Georges St-Pierre, arguably the best welterweight of all time, has re-signed with the UFC and will return to the Octagon after a nearly four year long absence. Following prolonged negotiations which included disputes regarding pre-Reebok sponsorship deals St-Pierre still holds, both the promotion and the Canadian mixed martial artist could not have found a better time to come together again.
The UFC lacks star power at the moment. Conor McGregor is mesmerized by a potential once-in-a-lifetime payday if he steps in the boxing ring facing Floyd Mayweather. Ronda Rousey is on her way out—or has probably already left the room after her embarrassing loss to Amanda Nunes. Brock Lesnar announced his departure from the UFC a few days ago. And Jon Jones, who has never been the biggest draw but could headline a pay-per-view and push the buy rate above 500,000, will return in summer at the earliest, as he is still suspended due to a failed doping test.
In a day and age, where Artem Lobov can headline a UFC card and the owners WME-IMG need every penny to pay back loans, GSP had the negotiation leverage he wanted. Although the Canadian always portrayed himself as a fighters’ fighter, he would certainly not turn down a big bag of money. When the soon-36-year-old will step into the Octagon, he will not only intend to prove that he is still capable of beating anyone, but he will also beef up his bank account. That the UFC eventually gave in and finalized a deal with GSP shows the desperation within the promotion.
For fight fans, who do not have to pay attention to the business side of things, it will be interesting which version of GSP shows up. Despite his star power, GSP turned into a cautious wrestling-focused fighter after his loss to Matt Serra at UFC 69 in 2007. The Canadian started viewing MMA as a science in which he perfected the way he could outpoint opponents while taking minimal damage.
That said, his last performance in the cage was far from convincing. At UFC 167, he edged out a close decision win over Johny Hendricks and retained the welterweight title, only to later announce his temporary retirement and vacate the championship. Many viewers including UFC president Dana White believed that Hendricks won the fight. When GSP arrived at the press conference afterwards, it seemed that his heart was not in it anymore.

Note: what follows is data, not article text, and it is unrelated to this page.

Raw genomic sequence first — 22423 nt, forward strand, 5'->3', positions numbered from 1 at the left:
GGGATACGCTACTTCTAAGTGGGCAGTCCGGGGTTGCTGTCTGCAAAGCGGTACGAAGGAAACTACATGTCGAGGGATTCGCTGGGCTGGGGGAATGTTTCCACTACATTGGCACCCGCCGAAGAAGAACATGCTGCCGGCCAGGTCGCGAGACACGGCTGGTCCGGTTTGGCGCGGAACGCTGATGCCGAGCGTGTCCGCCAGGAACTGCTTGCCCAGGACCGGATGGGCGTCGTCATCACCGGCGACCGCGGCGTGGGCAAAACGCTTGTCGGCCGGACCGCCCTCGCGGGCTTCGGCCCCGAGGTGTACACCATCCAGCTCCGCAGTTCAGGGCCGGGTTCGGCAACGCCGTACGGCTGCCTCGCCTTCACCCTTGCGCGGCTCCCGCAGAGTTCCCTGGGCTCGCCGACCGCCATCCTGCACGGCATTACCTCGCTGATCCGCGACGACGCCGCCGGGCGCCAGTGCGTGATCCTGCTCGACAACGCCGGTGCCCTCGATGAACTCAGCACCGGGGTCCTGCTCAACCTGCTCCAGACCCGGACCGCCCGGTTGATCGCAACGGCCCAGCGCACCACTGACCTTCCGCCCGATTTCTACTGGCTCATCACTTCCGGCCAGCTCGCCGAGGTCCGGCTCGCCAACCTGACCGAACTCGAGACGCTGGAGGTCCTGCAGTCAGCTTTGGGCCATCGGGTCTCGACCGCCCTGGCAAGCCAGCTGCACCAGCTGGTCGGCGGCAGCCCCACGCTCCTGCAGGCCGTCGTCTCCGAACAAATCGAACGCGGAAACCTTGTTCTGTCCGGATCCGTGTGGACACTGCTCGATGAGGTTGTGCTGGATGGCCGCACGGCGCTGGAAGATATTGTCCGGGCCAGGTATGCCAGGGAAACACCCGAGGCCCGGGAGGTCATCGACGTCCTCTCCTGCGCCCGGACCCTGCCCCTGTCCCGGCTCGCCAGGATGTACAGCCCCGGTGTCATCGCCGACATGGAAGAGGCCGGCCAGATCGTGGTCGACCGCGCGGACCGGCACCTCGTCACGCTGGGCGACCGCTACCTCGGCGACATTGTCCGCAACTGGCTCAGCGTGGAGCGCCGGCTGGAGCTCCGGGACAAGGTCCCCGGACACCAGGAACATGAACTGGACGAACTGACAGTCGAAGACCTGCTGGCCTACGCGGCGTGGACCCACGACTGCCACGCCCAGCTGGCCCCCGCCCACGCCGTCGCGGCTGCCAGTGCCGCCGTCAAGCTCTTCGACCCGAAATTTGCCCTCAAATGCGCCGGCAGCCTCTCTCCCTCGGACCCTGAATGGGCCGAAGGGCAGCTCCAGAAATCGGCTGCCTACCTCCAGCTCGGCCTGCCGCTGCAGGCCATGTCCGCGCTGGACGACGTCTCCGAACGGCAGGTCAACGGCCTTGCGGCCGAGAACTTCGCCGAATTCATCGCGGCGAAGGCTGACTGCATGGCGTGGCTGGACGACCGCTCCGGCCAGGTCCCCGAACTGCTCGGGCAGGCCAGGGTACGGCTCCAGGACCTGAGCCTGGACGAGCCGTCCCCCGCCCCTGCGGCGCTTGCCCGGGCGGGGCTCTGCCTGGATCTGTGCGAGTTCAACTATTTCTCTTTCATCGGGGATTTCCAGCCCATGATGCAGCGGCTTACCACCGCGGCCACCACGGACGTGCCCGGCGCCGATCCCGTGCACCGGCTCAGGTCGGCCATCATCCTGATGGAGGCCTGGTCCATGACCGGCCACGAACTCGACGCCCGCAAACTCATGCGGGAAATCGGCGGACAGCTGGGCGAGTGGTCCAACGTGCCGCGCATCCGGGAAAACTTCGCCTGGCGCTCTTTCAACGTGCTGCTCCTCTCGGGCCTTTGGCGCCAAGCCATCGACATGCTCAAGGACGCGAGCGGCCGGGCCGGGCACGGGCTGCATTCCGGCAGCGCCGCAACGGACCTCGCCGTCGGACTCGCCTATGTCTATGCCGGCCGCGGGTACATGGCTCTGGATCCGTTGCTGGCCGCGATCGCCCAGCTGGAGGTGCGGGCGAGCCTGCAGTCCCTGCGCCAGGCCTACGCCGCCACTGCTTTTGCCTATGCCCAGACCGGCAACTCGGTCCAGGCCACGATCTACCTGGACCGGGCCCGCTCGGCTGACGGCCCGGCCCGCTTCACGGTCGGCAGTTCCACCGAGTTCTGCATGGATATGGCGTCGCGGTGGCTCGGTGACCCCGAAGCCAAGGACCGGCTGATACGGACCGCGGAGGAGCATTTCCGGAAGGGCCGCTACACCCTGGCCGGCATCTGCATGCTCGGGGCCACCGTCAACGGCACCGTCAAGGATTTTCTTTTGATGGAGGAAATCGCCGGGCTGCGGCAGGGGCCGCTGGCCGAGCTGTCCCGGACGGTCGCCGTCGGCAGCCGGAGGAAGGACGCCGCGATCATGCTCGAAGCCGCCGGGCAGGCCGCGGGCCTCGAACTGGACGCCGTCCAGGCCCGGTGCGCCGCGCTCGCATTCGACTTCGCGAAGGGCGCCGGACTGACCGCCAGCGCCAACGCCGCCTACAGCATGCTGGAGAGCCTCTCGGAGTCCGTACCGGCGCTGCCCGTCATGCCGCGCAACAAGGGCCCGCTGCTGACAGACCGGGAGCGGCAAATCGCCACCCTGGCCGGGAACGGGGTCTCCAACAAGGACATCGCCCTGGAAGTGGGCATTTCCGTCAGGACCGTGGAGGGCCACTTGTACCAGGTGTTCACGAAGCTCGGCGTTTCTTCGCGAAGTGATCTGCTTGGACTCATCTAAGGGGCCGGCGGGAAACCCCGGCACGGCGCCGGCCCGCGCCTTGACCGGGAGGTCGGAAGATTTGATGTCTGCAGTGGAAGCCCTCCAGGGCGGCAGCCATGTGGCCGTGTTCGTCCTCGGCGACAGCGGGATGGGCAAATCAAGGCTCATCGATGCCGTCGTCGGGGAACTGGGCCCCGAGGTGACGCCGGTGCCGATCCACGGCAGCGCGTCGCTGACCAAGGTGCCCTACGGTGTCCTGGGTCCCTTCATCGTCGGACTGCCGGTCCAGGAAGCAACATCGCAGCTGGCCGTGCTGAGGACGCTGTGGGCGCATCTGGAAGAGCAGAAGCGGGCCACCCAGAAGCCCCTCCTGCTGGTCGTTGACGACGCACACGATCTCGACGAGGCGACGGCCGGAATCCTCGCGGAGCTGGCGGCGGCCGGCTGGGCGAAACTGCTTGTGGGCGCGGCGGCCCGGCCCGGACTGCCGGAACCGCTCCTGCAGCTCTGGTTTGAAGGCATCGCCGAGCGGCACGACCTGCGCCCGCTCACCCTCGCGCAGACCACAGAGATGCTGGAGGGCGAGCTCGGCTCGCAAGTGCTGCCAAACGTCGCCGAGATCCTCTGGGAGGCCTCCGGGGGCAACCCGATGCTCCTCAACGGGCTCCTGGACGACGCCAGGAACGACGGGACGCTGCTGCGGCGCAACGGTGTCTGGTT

“Rush” probably needed time to recharge the batteries and get his hunger back. Or GSP is as delusional as other fighters of his generation who think they can still hang with the current elite. A few weeks ago, we witnessed B.J. Penn, who was one of GSP’s biggest rivals back in the day, being embarrassed by a much younger, much more dynamic fighter in Yair Rodriguez.
On the other hand, St-Pierre has always been a true professional who would most likely not return to the UFC if he was not 100 percent sure whether he has still the ability to beat top-level fighters. Oddsmakers think that Michael Bisping, the current middleweight champion, is the most likely opponent for GSP in his first bout, which, of course, would put a potential title fight for Yoel Romero on hold.
From a sporting perspective, this matchup does not make much sense. From a promotional standpoint, however, this fight could generate a high PPV buy rate which is exactly what the UFC needs. GSP has always worked best in the buildup of big fights when his opponent played the role of the villain and talked a lot of trash, while GSP was keeping it professional.
The same scenario could play out for a potential second fight between GSP and Nick Diaz who has not accepted any fight the UFC has offered him since his suspension expired. And against Diaz, GSP’s chance of winning his comeback fight would be much higher than against Bisping. The Englishman has a larger physique, at least equal cardio and can negate St-Pierre’s wrestling.
A matchup against the winner of the welterweight title rematch between Tyron Woodley and Stephen Thompson, scheduled for UFC 209 in a few weeks, seems unlikely. GSP has trained with the latter. And a fight against the former is dangerous because of Woodley’s knockout power, yet it would not generate as much interest as other fights—such as a bout with Anderson Silva.
Once a dream match for almost every fight fan, both legends could finally meet in the Octagon despite being not in their prime anymore. The former middleweight Silva against the former welterweight champion St-Pierre, two of the best pound-for-pound competitors of all time—that is something the UFC can put on a poster and headline a show with, even when a title would not be on the line.
These last few sentences show that even in the case of St-Pierre’s return we have to consider the promotional aspects of matchmaking. Before his hiatus, GSP was great at selling the image of him as a true fighter who would not join the trash talking squad or sacrifice the style that made him successful to appeal to the “just bleed”-audience.
Nevertheless, he developed name value and pushed the UFC’s popularity in Canada, a big market for the UFC a few years ago. At least his first bout will create a much-needed buzz before we can judge how much of his skills in the cage are left. And who says that GSP in 2017 could not win a UFC title. That possibility does not even exclusively depend on his fighting abilities. The UFC needs his star power, and that could open a lot of doors for the returning Canadian.